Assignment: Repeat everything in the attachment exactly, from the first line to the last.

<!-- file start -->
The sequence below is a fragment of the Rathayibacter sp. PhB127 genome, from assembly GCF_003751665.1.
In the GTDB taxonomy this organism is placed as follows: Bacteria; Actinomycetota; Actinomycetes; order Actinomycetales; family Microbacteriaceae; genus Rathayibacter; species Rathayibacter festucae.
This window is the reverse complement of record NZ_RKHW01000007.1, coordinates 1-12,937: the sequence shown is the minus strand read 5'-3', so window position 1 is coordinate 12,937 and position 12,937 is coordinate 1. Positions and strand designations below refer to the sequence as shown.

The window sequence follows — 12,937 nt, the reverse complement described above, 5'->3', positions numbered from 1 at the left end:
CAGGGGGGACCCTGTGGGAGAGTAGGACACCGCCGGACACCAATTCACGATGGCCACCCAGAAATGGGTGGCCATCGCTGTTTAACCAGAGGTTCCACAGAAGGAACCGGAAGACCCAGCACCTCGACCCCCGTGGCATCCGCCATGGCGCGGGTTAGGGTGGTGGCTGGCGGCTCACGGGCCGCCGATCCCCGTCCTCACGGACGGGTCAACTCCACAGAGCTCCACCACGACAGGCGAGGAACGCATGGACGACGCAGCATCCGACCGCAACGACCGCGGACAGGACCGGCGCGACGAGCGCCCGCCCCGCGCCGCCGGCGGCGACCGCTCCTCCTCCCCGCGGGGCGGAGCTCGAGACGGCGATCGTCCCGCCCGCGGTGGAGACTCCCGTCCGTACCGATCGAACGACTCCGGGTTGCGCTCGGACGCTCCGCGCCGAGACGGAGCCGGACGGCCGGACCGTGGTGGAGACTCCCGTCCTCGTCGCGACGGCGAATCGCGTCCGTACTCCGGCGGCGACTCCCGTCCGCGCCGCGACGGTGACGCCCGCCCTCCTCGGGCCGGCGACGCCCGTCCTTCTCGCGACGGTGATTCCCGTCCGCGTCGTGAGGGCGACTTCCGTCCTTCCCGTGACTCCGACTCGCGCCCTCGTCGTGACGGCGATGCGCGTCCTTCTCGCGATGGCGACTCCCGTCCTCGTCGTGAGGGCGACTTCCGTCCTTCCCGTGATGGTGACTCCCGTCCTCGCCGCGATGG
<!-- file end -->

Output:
The sequence below is a fragment of the Rathayibacter sp. PhB127 genome, from assembly GCF_003751665.1.
In the GTDB taxonomy this organism is placed as follows: Bacteria; Actinomycetota; Actinomycetes; order Actinomycetales; family Microbacteriaceae; genus Rathayibacter; species Rathayibacter festucae.
This window is the reverse complement of record NZ_RKHW01000007.1, coordinates 1-12,937: the sequence shown is the minus strand read 5'-3', so window position 1 is coordinate 12,937 and position 12,937 is coordinate 1. Positions and strand designations below refer to the sequence as shown.

The window sequence follows — 12,937 nt, the reverse complement described above, 5'->3', positions numbered from 1 at the left end:
CAGGGGGGACCCTGTGGGAGAGTAGGACACCGCCGGACACCAATTCACGATGGCCACCCAGAAATGGGTGGCCATCGCTGTTTAACCAGAGGTTCCACAGAAGGAACCGGAAGACCCAGCACCTCGACCCCCGTGGCATCCGCCATGGCGCGGGTTAGGGTGGTGGCTGGCGGCTCACGGGCCGCCGATCCCCGTCCTCACGGACGGGTCAACTCCACAGAGCTCCACCACGACAGGCGAGGAACGCATGGACGACGCAGCATCCGACCGCAACGACCGCGGACAGGACCGGCGCGACGAGCGCCCGCCCCGCGCCGCCGGCGGCGACCGCTCCTCCTCCCCGCGGGGCGGAGCTCGAGACGGCGATCGTCCCGCCCGCGGTGGAGACTCCCGTCCGTACCGATCGAACGACTCCGGGTTGCGCTCGGACGCTCCGCGCCGAGACGGAGCCGGACGGCCGGACCGTGGTGGAGACTCCCGTCCTCGTCGCGACGGCGAATCGCGTCCGTACTCCGGCGGCGACTCCCGTCCGCGCCGCGACGGTGACGCCCGCCCTCCTCGGGCCGGCGACGCCCGTCCTTCTCGCGACGGTGATTCCCGTCCGCGTCGTGAGGGCGACTTCCGTCCTTCCCGTGACTCCGACTCGCGCCCTCGTCGTGACGGCGATGCGCGTCCTTCTCGCGATGGCGACTCCCGTCCTCGTCGTGAGGGCGACTTCCGTCCTTCCCGTGATGGTGACTCCCGTCCTCGCCGCGATGG